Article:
Could it be dyslexia?
Jan 16, 2021
Many parents find themselves at a standstill when they see their child struggling to read. They may ask themselves: “Is my child not trying?”, “Are they distracted?” or “Could it be dyslexia?” Dyslexia is the most familiar of the langauge based learning differences and is often called a processing disorder or processing-language disability. Struggling to understand why your child is struggling can be incredibly frustrating for both the parent and child. The local public schools very rarely will begin testing until the child reaches the 2nd or 3rd grade as many students do indeed bloom at their own pace. However, there are specialists such as private reading specialists and educational psychologists are are able to perform assessments in order to better understand the struggle. Many students with dyslexia are able to squeeze by and their processing disorder goes unnoticed for many years. There are some warning signs of dyslexia and if your child has 3 or more, you may want to seek additional information.
- Delayed speech
- Mixing up the sounds and syllables in long words
- Chronic ear infections
- Constant confusion of left versus right
- Late establishing a dominant hand
- Difficulty learning to tie shoes
- Trouble memorizing their address, phone number, or the alphabet
- Can’t create words that rhyme
- A close relative with dyslexia
- Dysgraphia (slow, non-automatic handwriting)
- Letter or number reversals continuing past the end of first grade
- Slow, choppy, inaccurate reading:
- Skips or misreads prepositions (at, to, of)
- Ignores suffixes
- Can’t sound out unknown words
- Terrible spelling
- Often can’t remember sight words (they, were, does) or homonyms (their, they’re, and there)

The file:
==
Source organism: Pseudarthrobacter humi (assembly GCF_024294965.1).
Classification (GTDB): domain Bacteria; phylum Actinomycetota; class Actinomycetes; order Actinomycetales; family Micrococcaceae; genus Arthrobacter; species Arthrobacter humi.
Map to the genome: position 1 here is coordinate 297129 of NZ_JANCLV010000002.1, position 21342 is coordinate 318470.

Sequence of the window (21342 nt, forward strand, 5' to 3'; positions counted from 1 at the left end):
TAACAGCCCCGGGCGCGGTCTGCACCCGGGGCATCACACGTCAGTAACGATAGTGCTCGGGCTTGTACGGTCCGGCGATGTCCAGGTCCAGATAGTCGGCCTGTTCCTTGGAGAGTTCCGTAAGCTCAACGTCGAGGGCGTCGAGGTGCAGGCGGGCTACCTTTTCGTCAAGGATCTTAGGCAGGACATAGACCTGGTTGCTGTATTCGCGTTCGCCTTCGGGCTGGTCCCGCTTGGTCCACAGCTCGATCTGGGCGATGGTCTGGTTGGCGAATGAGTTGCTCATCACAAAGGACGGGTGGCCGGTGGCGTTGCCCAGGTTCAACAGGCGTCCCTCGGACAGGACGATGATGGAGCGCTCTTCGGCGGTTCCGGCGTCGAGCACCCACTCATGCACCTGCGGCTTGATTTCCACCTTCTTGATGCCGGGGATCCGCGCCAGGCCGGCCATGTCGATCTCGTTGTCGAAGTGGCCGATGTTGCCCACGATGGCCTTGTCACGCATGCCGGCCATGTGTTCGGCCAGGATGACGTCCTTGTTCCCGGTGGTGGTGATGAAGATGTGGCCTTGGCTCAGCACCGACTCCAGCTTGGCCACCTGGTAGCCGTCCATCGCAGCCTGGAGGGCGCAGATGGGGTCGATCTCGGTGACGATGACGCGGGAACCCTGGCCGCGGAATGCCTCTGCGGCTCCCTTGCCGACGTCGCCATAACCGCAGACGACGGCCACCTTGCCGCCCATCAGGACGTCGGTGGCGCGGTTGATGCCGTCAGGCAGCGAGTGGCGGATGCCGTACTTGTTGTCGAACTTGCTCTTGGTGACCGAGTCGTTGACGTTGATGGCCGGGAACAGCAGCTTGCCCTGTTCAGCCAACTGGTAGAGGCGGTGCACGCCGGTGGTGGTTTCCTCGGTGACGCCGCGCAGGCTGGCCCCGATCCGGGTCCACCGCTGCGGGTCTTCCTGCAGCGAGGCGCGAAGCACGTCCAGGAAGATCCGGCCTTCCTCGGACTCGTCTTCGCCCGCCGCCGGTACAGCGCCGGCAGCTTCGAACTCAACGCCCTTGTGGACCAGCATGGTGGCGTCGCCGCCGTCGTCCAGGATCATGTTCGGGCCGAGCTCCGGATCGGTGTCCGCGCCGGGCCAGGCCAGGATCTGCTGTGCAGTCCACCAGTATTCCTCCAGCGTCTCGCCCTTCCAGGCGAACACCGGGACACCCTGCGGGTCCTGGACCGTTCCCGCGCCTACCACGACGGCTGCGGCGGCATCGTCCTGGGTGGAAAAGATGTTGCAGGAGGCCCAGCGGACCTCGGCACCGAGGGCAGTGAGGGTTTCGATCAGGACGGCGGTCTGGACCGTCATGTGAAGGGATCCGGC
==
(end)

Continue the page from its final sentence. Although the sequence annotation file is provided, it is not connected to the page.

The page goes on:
- Difficulty telling time with a clock with hands
- Trouble with math
- When speaking, difficulty finding the correct word
- Common sayings come out slightly twisted
- Limited vocabulary
- Extremely poor written expression
- Large discrepancy between verbal skills and written compositions
- Unable to master a foreign language
- Difficulty reading printed music
- Poor grades in many classes
What is Dyslexia?
Simply stated, Dyslexia is an inherited condition that makes it difficult to learn to read and write.
The definition the International Dyslexia Association gives is:
“Dyslexia is a neurologically-based, often familial, disorder which interferes with the acquisition and processing of language. Varying in degrees of severity, it is manifested by difficulties in receptive and expressive language, including phonological processing, in reading, writing, spelling, handwriting, and sometimes in arithmetic.
Dyslexia is not the result of lack of motivation, sensory impairment, inadequate instructional or environmental opportunities, or other limiting conditions, but may occur together with these conditions.
Although dyslexia is lifelong, individuals with dyslexia frequently respond successfully to timely and appropriate intervention.”
The wiring of the brain is different…it is NOT broken. Since dyslexia is a processing disorder, specialized instruction can assist in rewiring the brain. In this video from Understood.org, hear from leading dyslexia expert, Guinevere Eden, on what parts of the brain are used for reading. See how the brain function of a child with dyslexia can actually change when they learn how to read fluently.
Please do not hesitate to reach out to discuss your concerns. Our advice and advocacy is always free!